Best Time to Invest in Index Funds

Index Funds Can Be Strategic in the Short Term and Wise in the Long Run

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For most long-term investors, any time can be the best time to invest in index funds; however, there are certain market conditions that give index funds an advantage over their actively-managed fund counterparts.

Why are index funds generally the best investment choices for long-term investors? The short answer is that their passive nature and low-cost structure provide a performance edge that helps them beat the majority of actively-managed funds in the long term. Lower costs generally translate to better long-term returns.

But what about short-term strategies for index funds? When is the best time to invest in index funds? Are there certain market conditions that make index funds a better idea than actively-managed funds? Let's get on with answering these questions.

When Index Funds Beat Actively-Managed Funds

Before going further with the passive vs active debate, it should be noted that there is no absolute, fool-proof method for predicting what types of mutual funds will perform better than others during any give time frame, especially short-term periods, such as one year or less.

But there are conditions that can make index funds a smarter investment choice than actively-managed funds:

  • Strong Bull Markets (Stocks): When stock prices are rising across all sectors and mutual fund types, active fund managers may lose their advantage because strategic buying and selling has just as much chance of losing to the major market indices as matching or beating them. For example, in 2006, when the market was in the final calendar year of its previous bull run, Vanguard 500 Index (VFINX) beat more than 75% of large blend funds. And in 2010 and 2011, when stocks were in full recovery mode after the 2008 bear market, VFINX beat 70% and 80% of category peers, respectively.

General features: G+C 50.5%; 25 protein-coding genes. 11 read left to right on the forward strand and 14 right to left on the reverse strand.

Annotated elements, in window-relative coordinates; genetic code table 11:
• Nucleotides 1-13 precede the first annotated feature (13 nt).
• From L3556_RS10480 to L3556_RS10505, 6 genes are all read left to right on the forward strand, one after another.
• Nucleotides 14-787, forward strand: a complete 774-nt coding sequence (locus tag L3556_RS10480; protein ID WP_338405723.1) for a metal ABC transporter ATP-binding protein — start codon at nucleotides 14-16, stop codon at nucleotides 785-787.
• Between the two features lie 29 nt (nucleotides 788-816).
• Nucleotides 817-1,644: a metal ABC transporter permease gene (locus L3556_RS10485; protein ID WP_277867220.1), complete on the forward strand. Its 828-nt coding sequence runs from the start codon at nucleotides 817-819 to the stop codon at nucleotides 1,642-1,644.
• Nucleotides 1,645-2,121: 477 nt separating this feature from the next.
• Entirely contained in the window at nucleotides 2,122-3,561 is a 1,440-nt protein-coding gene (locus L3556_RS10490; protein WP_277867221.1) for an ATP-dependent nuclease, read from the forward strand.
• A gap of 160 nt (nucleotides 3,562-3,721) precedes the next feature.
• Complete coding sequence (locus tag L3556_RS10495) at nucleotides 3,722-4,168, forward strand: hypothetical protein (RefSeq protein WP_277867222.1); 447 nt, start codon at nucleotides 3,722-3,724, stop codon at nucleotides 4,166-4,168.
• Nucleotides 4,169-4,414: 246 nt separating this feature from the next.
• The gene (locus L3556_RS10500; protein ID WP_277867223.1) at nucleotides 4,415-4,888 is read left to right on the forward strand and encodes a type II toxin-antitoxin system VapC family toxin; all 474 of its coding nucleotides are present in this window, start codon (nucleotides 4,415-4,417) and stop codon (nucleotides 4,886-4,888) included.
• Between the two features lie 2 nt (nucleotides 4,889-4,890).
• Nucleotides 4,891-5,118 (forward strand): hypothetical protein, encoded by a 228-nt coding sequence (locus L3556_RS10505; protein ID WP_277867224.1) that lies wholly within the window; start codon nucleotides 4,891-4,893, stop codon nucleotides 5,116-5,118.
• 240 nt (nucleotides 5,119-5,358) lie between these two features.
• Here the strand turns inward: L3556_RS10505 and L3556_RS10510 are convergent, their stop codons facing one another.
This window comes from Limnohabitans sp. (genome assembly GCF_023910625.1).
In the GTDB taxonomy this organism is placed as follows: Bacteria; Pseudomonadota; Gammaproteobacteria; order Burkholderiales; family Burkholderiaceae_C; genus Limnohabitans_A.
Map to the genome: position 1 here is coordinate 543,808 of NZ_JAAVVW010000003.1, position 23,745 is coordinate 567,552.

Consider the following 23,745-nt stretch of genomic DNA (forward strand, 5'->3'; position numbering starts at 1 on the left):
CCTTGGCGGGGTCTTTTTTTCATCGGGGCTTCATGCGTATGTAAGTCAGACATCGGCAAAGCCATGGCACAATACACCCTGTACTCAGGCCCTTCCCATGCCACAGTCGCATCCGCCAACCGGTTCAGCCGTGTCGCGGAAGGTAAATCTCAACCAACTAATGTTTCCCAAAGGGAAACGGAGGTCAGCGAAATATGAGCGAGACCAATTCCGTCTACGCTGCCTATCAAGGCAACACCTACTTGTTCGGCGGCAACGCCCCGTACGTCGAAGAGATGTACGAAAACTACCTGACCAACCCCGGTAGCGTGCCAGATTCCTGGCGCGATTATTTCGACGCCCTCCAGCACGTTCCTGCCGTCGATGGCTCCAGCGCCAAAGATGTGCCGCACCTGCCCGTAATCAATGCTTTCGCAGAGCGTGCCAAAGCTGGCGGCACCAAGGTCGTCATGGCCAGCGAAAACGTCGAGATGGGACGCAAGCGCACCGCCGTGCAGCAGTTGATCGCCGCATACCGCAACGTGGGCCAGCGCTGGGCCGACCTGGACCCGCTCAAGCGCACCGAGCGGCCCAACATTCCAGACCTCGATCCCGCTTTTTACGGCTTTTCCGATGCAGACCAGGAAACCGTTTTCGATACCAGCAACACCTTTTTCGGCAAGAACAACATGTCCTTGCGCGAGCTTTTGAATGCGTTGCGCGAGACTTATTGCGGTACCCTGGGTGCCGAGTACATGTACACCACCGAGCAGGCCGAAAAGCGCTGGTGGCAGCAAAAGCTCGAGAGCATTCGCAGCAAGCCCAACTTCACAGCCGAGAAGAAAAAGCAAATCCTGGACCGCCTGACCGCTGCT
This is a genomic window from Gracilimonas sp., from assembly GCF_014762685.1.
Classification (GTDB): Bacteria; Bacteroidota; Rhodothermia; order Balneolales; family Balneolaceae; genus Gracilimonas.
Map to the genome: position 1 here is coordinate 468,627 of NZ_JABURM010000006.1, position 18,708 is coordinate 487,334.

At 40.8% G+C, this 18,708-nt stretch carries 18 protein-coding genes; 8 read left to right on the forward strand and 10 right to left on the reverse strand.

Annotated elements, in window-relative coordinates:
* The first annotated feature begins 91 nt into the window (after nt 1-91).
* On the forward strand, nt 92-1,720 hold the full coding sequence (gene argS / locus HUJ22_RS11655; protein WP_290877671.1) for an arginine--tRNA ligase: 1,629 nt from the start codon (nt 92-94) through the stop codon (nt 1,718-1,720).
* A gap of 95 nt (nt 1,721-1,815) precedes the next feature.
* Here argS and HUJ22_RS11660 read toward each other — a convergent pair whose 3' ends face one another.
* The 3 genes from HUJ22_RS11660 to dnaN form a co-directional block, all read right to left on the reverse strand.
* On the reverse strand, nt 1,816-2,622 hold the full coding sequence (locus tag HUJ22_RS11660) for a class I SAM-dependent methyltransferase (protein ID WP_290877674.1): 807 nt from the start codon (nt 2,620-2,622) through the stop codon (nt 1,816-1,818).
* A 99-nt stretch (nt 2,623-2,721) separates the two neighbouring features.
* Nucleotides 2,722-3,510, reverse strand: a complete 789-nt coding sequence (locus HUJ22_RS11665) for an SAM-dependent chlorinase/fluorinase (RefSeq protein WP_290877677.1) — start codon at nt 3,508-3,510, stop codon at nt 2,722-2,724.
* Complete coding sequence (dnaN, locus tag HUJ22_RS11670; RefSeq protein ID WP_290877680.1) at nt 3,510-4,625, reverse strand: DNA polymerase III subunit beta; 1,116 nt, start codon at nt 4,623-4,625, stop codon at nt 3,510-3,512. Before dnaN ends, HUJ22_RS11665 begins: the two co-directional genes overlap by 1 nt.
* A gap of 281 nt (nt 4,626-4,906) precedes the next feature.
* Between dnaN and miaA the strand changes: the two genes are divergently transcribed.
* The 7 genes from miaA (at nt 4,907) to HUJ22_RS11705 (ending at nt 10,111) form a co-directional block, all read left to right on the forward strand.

• Weak Economic Conditions (Bonds): Bond markets can be difficult to navigate and bond fund managers with active-management strategies often learn this the hard way -- by losing to index funds like Vanguard Total Bond Market Index (VBMFX). For example, when the economic recovery slipped in 2011, and stock funds were fortunate to escape negative returns, bond funds had a positive year. But bond index funds had a great year. VBMFX beat 85% of all intermediate-term bond funds.

The most common time when index funds lose to actively-managed funds is when markets turn volatile, an environment where a skilled (or lucky) active fund manager can sift through the stocks or bonds that can outperform the major market indices. This kind of market is often called a stock-picker's market. And as in any market environment, there are also certain sectors that can perform better than others in volatile markets.

Using Index Funds Wisely

The bottom line is that there is no way to predict what the market will do on a year-by-year basis, or for any given time frame for that matter. Index funds can be smart tools for diversification and can be used wisely in combination with actively-managed funds to build a solid long-term portfolio.

The most reputable companies with a good variety of low-cost index funds include Vanguard, Fidelity and Charles Schwab.

Disclaimer: The information on this site is provided for discussion purposes only, and should not be misconstrued as investment advice. Under no circumstances does this information represent a recommendation to buy or sell securities.